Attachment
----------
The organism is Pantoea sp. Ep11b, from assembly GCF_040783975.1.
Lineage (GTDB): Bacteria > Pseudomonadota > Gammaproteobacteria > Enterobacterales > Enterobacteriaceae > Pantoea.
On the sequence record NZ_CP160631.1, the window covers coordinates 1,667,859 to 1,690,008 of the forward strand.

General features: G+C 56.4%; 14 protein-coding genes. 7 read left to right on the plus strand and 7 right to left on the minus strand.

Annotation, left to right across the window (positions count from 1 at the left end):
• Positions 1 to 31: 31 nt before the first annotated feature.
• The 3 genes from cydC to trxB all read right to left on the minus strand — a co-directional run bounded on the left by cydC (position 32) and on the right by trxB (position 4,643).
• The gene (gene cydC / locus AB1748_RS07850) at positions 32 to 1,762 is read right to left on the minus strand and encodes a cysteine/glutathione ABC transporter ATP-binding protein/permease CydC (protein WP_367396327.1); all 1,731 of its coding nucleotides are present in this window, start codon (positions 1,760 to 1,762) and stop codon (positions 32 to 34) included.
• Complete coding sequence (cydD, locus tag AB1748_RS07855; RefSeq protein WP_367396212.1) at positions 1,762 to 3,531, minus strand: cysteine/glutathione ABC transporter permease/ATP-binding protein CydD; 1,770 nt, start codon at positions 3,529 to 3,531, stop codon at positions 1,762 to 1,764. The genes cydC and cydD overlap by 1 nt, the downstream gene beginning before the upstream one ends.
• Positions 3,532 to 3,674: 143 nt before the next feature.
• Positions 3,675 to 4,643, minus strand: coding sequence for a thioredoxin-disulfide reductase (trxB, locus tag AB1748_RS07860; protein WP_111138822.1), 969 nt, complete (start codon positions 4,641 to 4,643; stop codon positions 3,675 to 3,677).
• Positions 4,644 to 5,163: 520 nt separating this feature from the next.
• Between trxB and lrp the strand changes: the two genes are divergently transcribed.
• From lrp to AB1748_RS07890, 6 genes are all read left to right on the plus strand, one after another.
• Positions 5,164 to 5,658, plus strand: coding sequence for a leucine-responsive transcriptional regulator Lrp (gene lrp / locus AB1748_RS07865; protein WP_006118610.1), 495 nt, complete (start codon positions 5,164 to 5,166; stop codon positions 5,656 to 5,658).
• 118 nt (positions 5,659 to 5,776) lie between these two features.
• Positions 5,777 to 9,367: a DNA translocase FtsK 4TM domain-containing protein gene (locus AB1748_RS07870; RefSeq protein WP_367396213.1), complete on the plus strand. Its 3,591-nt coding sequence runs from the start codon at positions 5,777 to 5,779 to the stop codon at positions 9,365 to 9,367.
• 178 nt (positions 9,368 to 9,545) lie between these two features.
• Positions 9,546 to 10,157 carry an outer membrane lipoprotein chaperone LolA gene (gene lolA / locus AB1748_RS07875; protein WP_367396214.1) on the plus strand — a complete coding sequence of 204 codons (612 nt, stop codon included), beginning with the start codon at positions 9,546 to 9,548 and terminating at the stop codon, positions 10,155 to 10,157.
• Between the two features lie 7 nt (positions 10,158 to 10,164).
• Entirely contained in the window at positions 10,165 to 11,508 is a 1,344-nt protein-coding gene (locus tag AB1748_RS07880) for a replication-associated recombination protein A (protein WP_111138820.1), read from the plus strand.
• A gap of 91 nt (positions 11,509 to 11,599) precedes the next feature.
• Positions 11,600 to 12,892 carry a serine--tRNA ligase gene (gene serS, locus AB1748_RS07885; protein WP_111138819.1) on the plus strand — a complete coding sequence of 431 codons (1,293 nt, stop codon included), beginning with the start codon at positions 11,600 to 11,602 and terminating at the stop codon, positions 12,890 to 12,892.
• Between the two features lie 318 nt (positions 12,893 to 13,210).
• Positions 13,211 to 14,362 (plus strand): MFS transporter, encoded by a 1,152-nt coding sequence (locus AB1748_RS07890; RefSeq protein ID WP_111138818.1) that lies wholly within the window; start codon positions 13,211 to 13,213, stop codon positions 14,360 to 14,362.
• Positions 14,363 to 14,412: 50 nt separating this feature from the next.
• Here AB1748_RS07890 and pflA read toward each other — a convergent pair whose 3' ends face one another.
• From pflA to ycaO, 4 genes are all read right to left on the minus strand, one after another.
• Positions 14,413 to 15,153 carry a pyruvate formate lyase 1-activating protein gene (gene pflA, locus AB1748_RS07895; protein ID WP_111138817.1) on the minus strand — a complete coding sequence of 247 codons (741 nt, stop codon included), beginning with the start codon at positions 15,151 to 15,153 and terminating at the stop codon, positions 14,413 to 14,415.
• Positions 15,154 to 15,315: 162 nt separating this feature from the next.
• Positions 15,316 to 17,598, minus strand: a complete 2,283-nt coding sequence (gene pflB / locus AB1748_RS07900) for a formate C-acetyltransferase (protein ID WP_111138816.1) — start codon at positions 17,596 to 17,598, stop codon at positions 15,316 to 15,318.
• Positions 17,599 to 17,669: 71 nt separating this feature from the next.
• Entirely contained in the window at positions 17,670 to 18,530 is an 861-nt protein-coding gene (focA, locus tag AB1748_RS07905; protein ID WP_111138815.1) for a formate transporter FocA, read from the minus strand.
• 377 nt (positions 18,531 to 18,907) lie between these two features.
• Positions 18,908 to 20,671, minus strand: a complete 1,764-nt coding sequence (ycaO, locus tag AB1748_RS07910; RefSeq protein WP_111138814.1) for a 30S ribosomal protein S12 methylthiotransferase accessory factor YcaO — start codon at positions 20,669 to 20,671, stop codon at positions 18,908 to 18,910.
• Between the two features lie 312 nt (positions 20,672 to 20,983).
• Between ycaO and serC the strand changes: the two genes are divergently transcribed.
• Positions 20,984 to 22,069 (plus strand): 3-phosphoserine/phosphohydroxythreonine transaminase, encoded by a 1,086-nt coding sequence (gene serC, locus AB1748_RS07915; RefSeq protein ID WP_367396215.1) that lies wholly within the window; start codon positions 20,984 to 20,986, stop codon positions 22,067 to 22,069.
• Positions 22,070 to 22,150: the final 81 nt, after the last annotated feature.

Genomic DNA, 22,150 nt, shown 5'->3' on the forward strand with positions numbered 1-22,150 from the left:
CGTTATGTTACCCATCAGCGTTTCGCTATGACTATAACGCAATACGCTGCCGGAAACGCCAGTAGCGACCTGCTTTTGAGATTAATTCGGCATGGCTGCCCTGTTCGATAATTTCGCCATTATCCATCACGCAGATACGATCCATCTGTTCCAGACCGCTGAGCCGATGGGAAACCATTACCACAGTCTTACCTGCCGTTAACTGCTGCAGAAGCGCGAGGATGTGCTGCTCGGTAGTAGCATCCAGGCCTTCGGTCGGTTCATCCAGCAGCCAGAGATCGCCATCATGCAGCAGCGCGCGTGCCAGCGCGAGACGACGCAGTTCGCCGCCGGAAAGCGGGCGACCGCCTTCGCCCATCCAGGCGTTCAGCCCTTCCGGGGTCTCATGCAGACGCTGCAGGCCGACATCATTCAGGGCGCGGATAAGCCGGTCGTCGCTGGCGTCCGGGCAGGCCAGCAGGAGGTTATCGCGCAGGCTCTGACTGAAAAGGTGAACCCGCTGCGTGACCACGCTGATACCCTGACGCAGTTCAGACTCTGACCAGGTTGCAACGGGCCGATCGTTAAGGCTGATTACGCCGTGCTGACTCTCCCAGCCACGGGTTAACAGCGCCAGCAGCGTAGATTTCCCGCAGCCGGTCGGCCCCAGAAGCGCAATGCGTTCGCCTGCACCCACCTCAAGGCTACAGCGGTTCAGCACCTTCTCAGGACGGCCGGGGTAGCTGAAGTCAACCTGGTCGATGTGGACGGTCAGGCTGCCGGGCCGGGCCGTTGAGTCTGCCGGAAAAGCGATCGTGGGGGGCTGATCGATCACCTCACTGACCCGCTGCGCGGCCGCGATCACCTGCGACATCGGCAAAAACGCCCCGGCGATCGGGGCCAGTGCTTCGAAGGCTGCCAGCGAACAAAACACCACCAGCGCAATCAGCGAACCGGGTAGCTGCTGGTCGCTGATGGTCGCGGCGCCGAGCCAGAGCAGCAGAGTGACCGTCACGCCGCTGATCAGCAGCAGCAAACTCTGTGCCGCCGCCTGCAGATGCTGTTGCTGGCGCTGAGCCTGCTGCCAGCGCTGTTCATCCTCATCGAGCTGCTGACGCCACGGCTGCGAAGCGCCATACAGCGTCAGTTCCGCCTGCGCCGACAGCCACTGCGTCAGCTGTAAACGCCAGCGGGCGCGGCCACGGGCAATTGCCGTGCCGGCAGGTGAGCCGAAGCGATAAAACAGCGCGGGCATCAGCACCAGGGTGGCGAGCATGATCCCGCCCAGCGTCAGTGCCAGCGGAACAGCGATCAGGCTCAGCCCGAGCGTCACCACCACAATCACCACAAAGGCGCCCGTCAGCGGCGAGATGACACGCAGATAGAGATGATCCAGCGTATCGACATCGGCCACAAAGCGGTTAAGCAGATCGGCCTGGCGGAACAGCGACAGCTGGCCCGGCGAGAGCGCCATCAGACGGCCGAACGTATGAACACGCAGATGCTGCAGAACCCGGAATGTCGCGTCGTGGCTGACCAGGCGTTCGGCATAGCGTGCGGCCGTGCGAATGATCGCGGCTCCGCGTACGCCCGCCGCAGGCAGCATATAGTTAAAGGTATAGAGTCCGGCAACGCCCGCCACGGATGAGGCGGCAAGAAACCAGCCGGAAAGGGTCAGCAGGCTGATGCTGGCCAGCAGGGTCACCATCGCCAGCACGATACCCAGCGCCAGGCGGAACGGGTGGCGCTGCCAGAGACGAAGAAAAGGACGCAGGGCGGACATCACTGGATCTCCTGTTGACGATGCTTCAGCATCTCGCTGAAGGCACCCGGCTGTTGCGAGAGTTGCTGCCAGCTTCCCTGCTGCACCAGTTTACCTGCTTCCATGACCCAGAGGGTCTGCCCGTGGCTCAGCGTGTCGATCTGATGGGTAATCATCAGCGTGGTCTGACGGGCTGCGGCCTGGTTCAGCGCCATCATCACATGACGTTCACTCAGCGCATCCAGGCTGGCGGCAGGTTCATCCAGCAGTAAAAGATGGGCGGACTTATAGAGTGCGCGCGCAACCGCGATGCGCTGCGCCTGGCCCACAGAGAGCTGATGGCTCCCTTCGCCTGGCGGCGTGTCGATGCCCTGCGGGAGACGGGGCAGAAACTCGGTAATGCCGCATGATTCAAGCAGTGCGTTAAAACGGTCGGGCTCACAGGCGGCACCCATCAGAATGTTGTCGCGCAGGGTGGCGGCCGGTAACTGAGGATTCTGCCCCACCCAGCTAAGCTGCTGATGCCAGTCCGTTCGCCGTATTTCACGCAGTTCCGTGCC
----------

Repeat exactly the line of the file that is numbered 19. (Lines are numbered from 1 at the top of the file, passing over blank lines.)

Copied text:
• Positions 9,546 to 10,157 carry an outer membrane lipoprotein chaperone LolA gene (gene lolA / locus AB1748_RS07875; protein WP_367396214.1) on the plus strand — a complete coding sequence of 204 codons (612 nt, stop codon included), beginning with the start codon at positions 9,546 to 9,548 and terminating at the stop codon, positions 10,155 to 10,157.